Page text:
Going for the W: First-Time WinnerWednesday, March 14, 2012 | 3:40 PM
Last year’s Monster Energy Supercross season provided the most action packed racing some of us have ever witnessed—stuffed with more drama and storylines than an episode of Jersey Shore. This year looked to be on par with 2011, as the main players entered the season intact, with the exception of Trey Canard, but even he was only expected to miss a couple rounds. Little did we know that Canard’s pre-season collarbone break would be the first in a long line of injuries.
Los Angeles would provide the first blow. Disaster struck when Canard was forced to double the first triple after collecting a tuff block cover, and was landed on by Ryan Morais who was already committed to the triple. As the two lay motionless on the track, no one was thinking of the championship hunt, all thoughts were on Canard and Morais’ health. Both suffered major injuries that night, but look to be well on their way to a full recovery.
Then there were four.
A torn ACL in Dallas would end Reed's season early.
Photo: Simon Cudby
Chad Reed began the season with his usual steady riding, but quickly seemed to hit another gear. He had his own team, his own program, and a year’s experience of running a team under his belt. He went blow for blow in San Diego with Ryan Villopoto, and Dallas began the same way. Then in an instant the championship run for Reed came to an end. Reed has been a model of consistency, so to see him limping off the track in Dallas was a cause for concern. Days later it was revealed that Reed had a torn ACL, among other injuries, and that would end his 2012 season prematurely.
Then there were three.
The Ryan Dungey/KTM experiment began on a high note with Dungey serenading KTM with its first premier class win in history at Phoenix. But the exuberance was quickly smothered by bad starts and a case of the whoops in San Diego. Just when Dungey’s title hopes seemed slim, he made a statement in Atlanta, cutting RV’s points lead to 10 with a win. Rumors then began churning before St. Louis that Dungey had a hard crash at his practice track and was dealing with a collarbone injury. It didn’t show in the Show Me State, as Dungey made a late run at RV before settling for second. Then late last week KTM made it official, Dungey would miss Daytona—and more than likely 4-6 weeks—after undergoing surgery for a broken collarbone. Championship hopes vanished.
Dungey is expect to miss four to six weeks with a collarbone injury.
Photo: Simon Cudby
Then there were two.
A season that began with so much promise and depth has now witnessed the sports brightest stars dropping one after another. Barring a major catastrophe, the championship is Ryan Villopoto’s to lose. RV along with James Stewart will enter every remaining race this season as the odds on favorites to claim the top step of the throne. But while no one is happy to see the recent rush of bad news for some of the sport’s top stars, the injuries do create an opportunity for others. Breaking through for a first-time win against a healthy “Big Five” isn’t easy, but now that three of those riders are out, is it possible for someone else to rally?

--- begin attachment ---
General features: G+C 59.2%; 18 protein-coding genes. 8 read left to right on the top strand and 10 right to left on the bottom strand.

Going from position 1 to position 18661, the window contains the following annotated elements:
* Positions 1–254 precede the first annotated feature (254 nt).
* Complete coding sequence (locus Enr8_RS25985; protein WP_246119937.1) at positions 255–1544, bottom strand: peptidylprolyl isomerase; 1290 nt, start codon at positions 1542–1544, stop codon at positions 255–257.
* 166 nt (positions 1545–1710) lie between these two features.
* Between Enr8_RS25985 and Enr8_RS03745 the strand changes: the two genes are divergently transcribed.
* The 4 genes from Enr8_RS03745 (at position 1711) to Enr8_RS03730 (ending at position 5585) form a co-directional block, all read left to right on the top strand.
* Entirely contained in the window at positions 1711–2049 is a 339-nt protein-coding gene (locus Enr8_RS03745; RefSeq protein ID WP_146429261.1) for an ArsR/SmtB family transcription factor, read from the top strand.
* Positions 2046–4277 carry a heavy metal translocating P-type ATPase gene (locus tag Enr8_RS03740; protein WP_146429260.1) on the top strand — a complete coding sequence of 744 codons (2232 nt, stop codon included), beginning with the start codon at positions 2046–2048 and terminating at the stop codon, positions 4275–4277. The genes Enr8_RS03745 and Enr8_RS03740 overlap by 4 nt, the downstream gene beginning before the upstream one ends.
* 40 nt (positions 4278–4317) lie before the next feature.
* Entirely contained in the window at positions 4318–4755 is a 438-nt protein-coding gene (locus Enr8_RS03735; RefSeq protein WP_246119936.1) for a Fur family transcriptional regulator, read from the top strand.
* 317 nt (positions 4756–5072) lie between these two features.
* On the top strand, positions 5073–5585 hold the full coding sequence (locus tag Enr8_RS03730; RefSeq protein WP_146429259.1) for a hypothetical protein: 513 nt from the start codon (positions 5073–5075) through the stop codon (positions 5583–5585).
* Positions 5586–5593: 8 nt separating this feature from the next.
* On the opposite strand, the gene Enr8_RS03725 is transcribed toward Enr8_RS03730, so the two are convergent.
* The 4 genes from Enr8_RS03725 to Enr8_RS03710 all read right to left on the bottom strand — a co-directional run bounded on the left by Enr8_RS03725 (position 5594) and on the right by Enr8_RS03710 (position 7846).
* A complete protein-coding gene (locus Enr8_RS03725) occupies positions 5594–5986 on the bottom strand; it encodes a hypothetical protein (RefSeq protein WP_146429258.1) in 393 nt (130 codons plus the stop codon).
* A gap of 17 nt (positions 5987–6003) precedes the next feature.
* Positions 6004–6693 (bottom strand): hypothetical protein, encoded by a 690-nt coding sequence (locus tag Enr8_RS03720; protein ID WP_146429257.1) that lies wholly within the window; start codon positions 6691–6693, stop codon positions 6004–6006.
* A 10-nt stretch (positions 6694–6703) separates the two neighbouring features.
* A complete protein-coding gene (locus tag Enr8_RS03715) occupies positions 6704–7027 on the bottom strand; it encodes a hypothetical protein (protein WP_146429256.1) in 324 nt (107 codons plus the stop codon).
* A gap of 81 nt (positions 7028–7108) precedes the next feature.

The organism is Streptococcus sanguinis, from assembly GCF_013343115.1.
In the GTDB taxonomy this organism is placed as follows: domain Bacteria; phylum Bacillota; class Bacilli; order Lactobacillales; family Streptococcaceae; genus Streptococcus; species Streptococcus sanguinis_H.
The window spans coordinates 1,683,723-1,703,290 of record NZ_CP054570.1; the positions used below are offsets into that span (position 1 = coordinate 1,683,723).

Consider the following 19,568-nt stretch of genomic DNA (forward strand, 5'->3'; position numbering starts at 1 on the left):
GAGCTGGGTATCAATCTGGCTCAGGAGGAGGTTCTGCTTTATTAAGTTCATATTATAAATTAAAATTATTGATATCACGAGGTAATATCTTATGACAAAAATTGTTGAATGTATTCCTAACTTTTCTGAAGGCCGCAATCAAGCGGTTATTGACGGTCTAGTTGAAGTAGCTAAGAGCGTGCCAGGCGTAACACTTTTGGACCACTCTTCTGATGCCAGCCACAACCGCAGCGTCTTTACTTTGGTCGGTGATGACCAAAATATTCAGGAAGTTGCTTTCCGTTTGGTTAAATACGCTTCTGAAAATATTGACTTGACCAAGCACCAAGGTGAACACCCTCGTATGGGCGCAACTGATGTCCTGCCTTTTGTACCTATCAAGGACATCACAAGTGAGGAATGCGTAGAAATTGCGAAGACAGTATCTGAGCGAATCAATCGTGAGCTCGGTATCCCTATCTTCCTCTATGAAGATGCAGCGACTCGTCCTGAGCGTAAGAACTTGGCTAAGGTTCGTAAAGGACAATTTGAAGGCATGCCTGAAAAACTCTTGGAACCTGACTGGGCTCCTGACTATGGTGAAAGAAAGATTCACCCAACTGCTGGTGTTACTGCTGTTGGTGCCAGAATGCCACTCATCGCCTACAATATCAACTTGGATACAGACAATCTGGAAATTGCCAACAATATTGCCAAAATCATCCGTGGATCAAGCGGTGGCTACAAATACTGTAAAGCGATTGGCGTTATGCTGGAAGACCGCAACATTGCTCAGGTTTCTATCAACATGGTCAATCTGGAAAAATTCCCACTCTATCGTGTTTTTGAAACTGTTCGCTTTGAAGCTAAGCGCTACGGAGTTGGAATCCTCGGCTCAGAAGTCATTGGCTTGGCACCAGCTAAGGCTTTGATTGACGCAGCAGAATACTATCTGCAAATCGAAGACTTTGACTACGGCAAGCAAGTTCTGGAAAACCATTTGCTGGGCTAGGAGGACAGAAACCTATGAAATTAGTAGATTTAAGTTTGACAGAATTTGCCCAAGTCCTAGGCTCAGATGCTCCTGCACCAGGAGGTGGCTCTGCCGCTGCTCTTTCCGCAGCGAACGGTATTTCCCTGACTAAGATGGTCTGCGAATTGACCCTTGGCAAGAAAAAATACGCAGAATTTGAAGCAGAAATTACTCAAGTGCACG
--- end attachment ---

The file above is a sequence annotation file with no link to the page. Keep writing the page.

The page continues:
The door has been opened a crack. Stewart’s inability to stay off the ground has been well documented and RV showed in Daytona that even he is not immune to trouble. Millsaps and Windham have claimed the glory of a supercross win in the past, so we will excuse them from this conversation. But there are other potential winners lurking, the likes of Justin Brayton, Brett Metcalfe, Jake Weimer, Josh Hansen, Mike Alessi, a healthy Andrew Short and perhaps newcomers like Cole Seely and Marvin Musquin.
Can Metty rise to the top and claim his first career win in 2012?
Photo: Andrew Fredrickson
Let’s be realistic, it would probably take some help from the aforementioned James Stewart and Ryan Villopoto for anyone else to bring a win home. Weimer and Brayton have been solid at points, each with podiums to their credit, but have been wildly inconsistent. The same can be said for Metcalfe, Alessi and Hansen, with no one really wanting to claim the “best of the rest” title with any consistency. Short’s season has been marred with injury and newbies Cole Seely and Marvin Musquin lack experience. But with the sidelines now full of championship contenders and eight races remaining, there could be a golden opportunity for someone new to get their first W. It just takes a few mistakes, and this year, no one is immune.
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